Wednesday, March 4, 2015

North Dakota Senate approves change to anti-corporate ag law

2 Sisters Food Group looks at eliminating shift at poultry plant

  • Andrea Gantz
    2 Sisters Food Group is looking at eliminating a shift and 300 jobs from its poultry plant in Llangefni, Anglesey.
    From WATTAgNet:
    The U.K.'s 2 Sisters Food group has begun consultations to reduce operations at its poultry plant in Llangefni, Anglesey, Wales, that had been tied to a food safety scare in 2014.
    If the plant reduces its shifts from two to one, as the company is considering, as many as 300 of the facility’s 590 jobs could be eliminated.
    A company spokeswoman said the decision to downsize the plant followed "a strategic review of our poultry operations." She further stated that 2 Sisters Food Group was "committed to the site" and that it was paramount that "we simplify our business to ensure that we have the right products and processes within our factories to ensure that we have the right products and processes within our factories to ensure we can sustain the high levels of quality and service our customers expect."
    The plant became embroiled in a Campylobacter scare in July 2014, after The Guardian newspaper alleged it had been guilty of hygiene breaches that could heighten the risk of the further spread of Campylobacter.
    Following the release of the article in The Guardian, the Food Standards Agency found no risk to public health at the plant, calling the conditions "good."
    2 Sisters welcomed the positive audit, but added "We must not be complacent. We operate our business in an environment of continual improvement, and we will be carrying on with that to ensure we produce first-class British products for all our customers."

Researchers examine global implications of climate change, trade

    Two new studies look at the global implications of climate change and trade.
    From WATTAgNet:
    Two new studies look at the global implications of climate change and trade.
    In one study, Kansas State University researchers found that at least one-quarter of the world’s wheat production will be lost to extreme weather from climate change if no adaptive measures are taken.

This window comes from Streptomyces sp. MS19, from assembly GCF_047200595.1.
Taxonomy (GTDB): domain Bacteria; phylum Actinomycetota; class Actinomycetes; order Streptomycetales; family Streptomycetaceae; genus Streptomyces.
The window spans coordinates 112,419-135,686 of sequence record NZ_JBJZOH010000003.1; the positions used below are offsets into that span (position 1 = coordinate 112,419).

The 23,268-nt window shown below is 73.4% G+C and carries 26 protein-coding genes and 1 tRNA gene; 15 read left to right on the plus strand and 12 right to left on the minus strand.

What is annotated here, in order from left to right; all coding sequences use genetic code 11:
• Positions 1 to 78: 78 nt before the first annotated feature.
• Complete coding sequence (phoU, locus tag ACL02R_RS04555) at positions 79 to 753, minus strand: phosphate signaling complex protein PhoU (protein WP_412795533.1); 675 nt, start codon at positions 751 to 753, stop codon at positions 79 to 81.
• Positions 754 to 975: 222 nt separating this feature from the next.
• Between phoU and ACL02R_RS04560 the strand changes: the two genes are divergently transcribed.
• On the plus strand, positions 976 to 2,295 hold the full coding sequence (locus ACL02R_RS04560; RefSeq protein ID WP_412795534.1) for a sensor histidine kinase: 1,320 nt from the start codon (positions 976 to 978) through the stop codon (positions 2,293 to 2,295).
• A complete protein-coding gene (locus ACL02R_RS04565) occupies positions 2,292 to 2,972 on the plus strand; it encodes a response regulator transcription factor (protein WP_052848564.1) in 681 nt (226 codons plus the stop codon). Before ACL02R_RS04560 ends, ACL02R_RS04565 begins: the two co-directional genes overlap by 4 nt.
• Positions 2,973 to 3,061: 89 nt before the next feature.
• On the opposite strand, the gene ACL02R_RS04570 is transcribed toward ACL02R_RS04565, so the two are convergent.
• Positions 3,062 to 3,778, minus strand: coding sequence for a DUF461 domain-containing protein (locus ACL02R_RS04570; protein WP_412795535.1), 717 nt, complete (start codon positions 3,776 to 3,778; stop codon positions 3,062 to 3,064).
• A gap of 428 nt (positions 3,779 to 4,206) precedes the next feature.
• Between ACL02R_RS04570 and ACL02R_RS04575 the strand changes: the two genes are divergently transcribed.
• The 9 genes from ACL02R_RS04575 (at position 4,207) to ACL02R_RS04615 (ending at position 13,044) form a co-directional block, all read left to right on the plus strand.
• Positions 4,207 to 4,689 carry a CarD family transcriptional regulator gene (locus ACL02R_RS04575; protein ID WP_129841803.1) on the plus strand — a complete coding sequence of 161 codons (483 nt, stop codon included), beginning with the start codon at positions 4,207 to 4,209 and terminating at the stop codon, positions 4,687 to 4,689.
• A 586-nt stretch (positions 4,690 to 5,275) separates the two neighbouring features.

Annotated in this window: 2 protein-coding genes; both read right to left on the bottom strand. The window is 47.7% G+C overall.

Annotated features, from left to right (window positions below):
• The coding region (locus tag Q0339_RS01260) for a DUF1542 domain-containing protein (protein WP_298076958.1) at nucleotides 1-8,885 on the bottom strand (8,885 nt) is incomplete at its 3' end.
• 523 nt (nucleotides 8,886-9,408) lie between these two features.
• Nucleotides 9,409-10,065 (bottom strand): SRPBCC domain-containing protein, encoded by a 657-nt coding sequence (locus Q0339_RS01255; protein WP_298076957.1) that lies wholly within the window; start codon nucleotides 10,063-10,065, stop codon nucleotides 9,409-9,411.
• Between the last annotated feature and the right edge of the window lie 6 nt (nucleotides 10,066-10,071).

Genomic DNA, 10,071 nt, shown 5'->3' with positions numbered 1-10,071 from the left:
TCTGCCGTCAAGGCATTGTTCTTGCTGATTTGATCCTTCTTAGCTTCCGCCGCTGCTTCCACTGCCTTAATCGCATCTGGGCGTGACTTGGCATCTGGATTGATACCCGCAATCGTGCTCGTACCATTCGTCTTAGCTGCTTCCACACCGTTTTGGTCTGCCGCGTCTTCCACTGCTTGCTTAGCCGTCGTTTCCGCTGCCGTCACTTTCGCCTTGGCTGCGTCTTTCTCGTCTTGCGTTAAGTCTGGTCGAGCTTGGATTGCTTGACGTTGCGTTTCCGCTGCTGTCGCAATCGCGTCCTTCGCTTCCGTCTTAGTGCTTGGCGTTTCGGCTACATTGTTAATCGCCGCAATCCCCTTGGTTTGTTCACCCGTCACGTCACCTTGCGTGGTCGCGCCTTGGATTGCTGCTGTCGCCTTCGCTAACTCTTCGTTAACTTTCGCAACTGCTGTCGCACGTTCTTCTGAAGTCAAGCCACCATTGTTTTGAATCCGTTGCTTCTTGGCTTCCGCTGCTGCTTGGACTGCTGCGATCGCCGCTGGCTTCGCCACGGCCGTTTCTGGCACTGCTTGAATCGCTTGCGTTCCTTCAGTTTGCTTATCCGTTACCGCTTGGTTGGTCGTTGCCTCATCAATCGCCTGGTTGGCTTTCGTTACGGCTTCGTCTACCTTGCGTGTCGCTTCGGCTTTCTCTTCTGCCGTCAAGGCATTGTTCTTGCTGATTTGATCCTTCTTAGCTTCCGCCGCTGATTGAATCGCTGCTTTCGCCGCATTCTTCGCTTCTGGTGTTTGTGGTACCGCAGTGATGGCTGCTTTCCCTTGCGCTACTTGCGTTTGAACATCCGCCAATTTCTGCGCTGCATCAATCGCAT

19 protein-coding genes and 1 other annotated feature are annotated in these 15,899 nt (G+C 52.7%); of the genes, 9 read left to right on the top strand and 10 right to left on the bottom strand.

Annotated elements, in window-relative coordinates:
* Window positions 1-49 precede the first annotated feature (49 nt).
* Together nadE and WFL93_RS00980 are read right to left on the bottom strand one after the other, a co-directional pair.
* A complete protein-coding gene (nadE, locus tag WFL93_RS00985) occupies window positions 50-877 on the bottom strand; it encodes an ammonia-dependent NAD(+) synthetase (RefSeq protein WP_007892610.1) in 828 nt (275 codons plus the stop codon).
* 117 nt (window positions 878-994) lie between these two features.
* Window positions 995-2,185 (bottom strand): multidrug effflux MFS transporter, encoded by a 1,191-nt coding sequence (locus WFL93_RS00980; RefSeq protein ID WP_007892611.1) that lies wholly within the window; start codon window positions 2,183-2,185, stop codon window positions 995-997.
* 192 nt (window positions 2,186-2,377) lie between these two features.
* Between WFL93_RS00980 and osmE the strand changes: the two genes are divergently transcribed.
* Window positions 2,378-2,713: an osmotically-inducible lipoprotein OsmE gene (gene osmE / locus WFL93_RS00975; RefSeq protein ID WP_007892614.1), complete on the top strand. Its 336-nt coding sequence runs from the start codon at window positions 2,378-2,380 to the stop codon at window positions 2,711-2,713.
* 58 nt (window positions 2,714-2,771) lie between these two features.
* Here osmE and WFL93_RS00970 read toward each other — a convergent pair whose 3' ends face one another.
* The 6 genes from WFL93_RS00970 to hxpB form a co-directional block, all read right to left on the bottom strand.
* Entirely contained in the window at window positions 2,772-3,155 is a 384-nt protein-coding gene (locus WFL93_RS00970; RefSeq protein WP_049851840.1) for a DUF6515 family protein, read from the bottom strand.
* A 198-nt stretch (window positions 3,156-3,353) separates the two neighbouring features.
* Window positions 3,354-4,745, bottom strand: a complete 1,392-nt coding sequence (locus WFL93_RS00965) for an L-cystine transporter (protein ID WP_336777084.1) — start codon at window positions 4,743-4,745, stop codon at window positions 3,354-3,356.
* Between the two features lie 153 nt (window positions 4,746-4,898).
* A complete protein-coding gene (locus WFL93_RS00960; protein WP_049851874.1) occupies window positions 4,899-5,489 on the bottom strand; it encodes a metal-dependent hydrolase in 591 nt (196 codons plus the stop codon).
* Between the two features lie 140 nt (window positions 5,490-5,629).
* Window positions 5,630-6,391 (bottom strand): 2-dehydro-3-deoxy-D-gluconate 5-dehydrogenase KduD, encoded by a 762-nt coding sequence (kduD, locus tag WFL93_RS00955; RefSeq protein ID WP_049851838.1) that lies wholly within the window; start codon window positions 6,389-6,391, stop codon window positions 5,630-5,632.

The study found that wheat yields are projected to decrease by 6 percent for each degree Celsius the temperature rises if no measures to adapt to extreme weather fluctuations are taken. Based on the 2012-2013 wheat harvest of 701 million tons worldwide, the resulting temperature increase would result in 42 million tons less produced wheat — or a loss of nearly one-quarter of the current wheat production.
    In another study, conducted by DTB Associates in Washington, it was found that several influential countries are not complying with the domestic agricultural support commitments they made as part of the World Trade Organization (WTO). The study, an update of a similar one conducted in 2011, shows that India, China Turkey, Brazil and Thailand have dramatically increased trade distorting subsidies for wheat, corn or rice production over the past ten years to levels that exceed their WTO agreements — in most cases by large margins.
    Member countries are required to report their domestic support levels to WTO regularly, but more than 650 notifications were late as of November 2014.

Global poultry trends, impact on SE Asia focus of VIV Asia event

Perdue Farms website offers look inside its chicken houses

Corn, soybean acreage expected to be lower in 2015

    The USDA says U.S. producers are expected to plant fewer acres of corn and soybeans in 2015.
    From WATTAgNet:
    The U.S. Department of Agriculture (USDA) says U.S. producers are expected to plant fewer acres of corn and soybeans in 2015 due to lower commodity prices and reduced farm income.
    Although there is a period of depressed prices forecast, the USDA says the financial health of the agriculture sector is strong because producers took advantage of record harvests and high prices in past seasons to strengthen their bottom line.
    USDA also says U.S farmers are expected to benefit from strong global demand and new trade deals.
    “The forecast for the coming production year is bright,” said Robert Johansson, USDA’s acting chief economist. “Record production has meant that stock levels are higher and prices are lower, but producers will benefit from record asset levels and from new farm programs intended to cushion declines in farm income.”
    Eighty-nine million acres of corn is expected to be planted in 2015, down 1.6 million acres from 2014. Soybeans are expected to be planted on 83.5 million acres, a decrease of 200,000 acres. Based on USDA’s yield forecast, that would produce 13.6 billion bushels of corn and 3.8 billion bushels of soybeans.
    Corn prices during the 2015-16 marketing year are expected to average $3.50 per bushel, down from $6.89 three years ago. Soybeans are expected to fall to $9 per bushel from $14.40 three years ago.

Tuesday, March 3, 2015

Land O’Lakes to acquire consulting firm FLM+